Why we’re here
By David DeBrot
We don’t run a tire factory and we’re not here to build the next space station.
We’re here to help people learn.
The ‘we’ refers to the collective group of staff at the University. We remain a teaching and learning university with aspirations for research. Even after attaining progress and product of research activity, we will continue to be employed primarily for our ability to help students learn. One outcome of this will be students and their families continuing to choose our university because here they can learn, develop skills and transfer these abilities to their future careers.
This piece will not be a detailed run down of exactly how we provide support for students. Please see ‘Questions about what we do’ for that. Instead, I will argue here that academic language and learning support, such as the LSU, cannot be relegated to a marginal support service. It’s integral to what we all do – helping students learn.
My basis for this argument is literature across regions and countries as well as the experience of LSU staff and other Academic Language and Learning (ALL) professionals (this is the moniker given to our field, a field with subgroups, disciplines and research). We in the field seek to maximize the potential for success in the learning cycle and inform the teaching and assessment practices that affect this cycle. We believe that learning does not happen by magic and that mystery in assessments should be minimized so that students have the best possible chance to demonstrate the skills they are meant to develop and comprehension of the content they are required to learn.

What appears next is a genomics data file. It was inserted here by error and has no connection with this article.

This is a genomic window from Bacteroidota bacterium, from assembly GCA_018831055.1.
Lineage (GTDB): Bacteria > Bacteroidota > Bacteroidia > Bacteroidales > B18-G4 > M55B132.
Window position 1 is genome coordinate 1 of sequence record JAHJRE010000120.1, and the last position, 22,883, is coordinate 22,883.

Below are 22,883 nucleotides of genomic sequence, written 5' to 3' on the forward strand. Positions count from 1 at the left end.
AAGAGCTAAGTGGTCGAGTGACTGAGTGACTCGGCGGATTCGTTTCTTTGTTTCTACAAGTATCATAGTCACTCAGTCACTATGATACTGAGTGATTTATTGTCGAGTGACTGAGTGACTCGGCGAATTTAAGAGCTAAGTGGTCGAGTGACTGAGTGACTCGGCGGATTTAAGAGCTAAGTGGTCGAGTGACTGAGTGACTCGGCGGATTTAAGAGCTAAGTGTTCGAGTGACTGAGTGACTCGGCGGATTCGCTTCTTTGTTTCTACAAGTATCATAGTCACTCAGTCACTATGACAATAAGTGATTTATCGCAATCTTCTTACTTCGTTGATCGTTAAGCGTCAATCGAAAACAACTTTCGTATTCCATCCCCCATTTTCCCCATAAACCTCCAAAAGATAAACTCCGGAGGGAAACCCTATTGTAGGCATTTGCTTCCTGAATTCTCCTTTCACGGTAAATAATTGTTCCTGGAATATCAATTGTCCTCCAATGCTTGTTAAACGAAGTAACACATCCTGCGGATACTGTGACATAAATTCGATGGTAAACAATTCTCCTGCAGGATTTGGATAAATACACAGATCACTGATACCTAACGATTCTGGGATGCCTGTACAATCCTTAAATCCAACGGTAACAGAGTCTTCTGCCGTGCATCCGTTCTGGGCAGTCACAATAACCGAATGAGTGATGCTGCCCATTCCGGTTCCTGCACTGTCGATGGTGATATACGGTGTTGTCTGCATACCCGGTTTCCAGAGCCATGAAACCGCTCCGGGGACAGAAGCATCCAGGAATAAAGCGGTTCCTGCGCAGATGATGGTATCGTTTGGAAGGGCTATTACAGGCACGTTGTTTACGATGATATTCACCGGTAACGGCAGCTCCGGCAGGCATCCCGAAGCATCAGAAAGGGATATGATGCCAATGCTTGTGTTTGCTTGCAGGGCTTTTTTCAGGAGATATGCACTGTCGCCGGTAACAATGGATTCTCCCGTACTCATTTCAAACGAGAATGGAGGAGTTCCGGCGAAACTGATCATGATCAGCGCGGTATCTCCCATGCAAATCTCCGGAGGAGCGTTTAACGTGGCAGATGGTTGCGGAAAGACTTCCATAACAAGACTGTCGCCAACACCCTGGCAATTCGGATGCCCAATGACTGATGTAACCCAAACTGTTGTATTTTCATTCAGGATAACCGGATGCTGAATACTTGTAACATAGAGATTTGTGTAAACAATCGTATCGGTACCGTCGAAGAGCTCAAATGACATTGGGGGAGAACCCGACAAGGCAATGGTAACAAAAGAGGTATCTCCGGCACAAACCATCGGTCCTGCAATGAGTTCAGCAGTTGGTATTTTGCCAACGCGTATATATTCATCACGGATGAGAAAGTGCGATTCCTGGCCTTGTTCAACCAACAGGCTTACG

Are you still with me? Good. To achieve this we work to make the skills, processes and resources explicit for students so that we can, as Chanock put it, get them from ‘mystery to mastery’ (Chanock 2002, p. 1). We do this with our workshops and consultations as well as collaborating with people like you who are interested in helping people learn. The fact is, this stuff works – and often we see this work come to a successful fore with students’ writing. Wette’s study (2010) found that ALL writing intervention did work. Connected to sound writing intervention is the concept that making students’ writing ‘more academic’ can be more about developing thinking than writing (Laurs 2010). This means they might need to understand what an argument is in a Western university, the kind of discourse that is expected and assessed and the steps they can take to build their own arguments and analyse others’. This is exactly what we do in the LSU.